creationists using nature precedings to pre-publish junk science

This paper was added to the Nature Precedings site today.

The title grabbed my attention – “The saltational model for the dawn of H. sapiens, chin, adolescence phase, complex language and modern behavior”. Ok, I’ll admit that it was those Jean Auel books (in 9th grade) that sparked my interest in non-fiction about the origins of our species.

So, first I had to look up saltation – it basically means “a sudden change”. Kind of tipped me off for what was to come.

And then page 3:

I already gave away the punchline in the title, but I’ll be painfully clear: the paper was a poorly written intelligent design argument, thinly disguised as a research paper on ancient skeletal remains.

I’ve seen Journey of Man, so I was interested in how the paper might get around the genetic evidence.. and well, the paper was unintelligible. There was a bunch of handwaving about different pieces of different ancient bones, and comparing them. Maybe dwTheory can tell me what grains of truth might have been mixed in with all the crap.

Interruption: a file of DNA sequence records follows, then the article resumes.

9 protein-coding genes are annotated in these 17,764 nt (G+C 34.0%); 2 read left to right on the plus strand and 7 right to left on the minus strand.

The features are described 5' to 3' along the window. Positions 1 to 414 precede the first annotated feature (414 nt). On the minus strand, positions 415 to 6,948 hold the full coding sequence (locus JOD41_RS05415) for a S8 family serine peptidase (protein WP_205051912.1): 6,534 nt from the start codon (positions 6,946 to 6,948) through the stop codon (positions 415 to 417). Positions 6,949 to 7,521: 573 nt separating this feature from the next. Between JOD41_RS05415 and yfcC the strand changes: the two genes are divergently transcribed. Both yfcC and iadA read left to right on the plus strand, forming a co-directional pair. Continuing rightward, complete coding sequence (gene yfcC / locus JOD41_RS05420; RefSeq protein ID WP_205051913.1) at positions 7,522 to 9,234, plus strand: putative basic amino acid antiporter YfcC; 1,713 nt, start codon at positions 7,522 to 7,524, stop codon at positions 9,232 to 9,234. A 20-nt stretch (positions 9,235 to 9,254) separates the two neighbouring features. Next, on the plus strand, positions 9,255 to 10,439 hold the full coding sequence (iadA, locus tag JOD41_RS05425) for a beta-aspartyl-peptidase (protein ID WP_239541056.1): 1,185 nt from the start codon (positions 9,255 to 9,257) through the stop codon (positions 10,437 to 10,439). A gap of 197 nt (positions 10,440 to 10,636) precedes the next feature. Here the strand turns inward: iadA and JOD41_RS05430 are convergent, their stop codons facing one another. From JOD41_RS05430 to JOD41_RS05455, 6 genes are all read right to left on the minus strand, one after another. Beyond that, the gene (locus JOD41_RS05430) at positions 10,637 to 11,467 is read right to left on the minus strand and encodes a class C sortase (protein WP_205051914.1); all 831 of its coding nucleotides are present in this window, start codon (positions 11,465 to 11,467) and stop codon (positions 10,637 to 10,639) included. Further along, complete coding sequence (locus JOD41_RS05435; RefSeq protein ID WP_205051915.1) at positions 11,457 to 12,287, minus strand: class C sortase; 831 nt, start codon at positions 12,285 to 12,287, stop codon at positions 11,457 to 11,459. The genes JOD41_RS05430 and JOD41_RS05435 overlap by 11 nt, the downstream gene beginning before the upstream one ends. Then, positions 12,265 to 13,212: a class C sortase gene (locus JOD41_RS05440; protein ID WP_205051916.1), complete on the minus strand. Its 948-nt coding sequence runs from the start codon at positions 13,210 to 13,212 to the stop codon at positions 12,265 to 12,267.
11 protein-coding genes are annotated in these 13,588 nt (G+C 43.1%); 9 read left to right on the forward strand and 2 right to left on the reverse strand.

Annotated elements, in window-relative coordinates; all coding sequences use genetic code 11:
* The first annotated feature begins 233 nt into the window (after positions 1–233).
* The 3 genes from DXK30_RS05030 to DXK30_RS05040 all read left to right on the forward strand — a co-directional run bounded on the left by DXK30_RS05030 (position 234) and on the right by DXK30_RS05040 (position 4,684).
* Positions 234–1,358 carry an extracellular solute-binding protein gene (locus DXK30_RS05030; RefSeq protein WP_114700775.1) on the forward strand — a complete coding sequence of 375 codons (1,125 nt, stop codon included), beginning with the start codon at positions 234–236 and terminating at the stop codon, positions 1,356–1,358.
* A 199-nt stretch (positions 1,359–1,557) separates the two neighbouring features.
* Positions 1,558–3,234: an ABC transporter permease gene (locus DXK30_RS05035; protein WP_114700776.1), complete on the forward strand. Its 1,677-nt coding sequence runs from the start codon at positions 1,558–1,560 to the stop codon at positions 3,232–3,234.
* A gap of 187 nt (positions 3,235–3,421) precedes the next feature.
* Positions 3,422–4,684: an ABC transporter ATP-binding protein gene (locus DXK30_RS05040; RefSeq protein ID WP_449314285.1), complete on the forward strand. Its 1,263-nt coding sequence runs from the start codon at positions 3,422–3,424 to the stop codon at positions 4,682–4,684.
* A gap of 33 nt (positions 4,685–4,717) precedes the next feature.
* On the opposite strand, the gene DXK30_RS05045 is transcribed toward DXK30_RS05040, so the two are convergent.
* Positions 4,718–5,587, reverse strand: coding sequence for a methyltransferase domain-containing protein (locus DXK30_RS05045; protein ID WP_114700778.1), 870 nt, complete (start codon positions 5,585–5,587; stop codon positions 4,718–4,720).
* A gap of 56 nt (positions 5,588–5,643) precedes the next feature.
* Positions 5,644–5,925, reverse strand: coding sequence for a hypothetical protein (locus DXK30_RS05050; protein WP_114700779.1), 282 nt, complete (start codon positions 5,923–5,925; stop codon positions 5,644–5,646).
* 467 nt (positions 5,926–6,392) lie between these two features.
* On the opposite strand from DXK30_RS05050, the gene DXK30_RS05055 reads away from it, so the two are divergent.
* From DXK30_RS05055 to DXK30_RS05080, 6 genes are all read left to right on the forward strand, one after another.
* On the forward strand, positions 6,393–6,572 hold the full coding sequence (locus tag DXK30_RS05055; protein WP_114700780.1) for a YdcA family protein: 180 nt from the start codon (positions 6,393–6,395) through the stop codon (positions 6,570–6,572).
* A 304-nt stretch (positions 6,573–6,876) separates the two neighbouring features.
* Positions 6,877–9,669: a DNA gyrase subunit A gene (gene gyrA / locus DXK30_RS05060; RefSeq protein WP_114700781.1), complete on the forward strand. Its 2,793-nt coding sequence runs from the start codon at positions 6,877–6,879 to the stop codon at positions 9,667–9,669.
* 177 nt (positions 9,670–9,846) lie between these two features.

After wading through all the junk, I decided to find out who one of the co-authors, Omer Faruk Noyan, is. A google search turned up this petition questioning the validity of Darwinism.

I did learn from google that ‘saltational’ is a word often used by creationists. Maybe because is sounds scientifical? Rather than saying “hey, I think God did it!”, it is much better to use a word most people won’t know. Because that’s what science is about – using big words to construct nonsense arguments.

3 thoughts on creationists using nature precedings to pre-publish junk science

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  1. Thanks for pointing me to the discussion.

    I see that the editor publisher already replied. I disagree with the response.

    I’m glad that you brought this to the Nature staff’s attention – perhaps I should have made my criticism there, rather than in my personal blog.

  2. To be clear, I’m not the editor (in the case of Nature Precedings, more properly described as ‘curator’), I’m the publisher.

    >> perhaps I should have made my criticism there, rather than in my personal blog.

    Yes, good idea! :)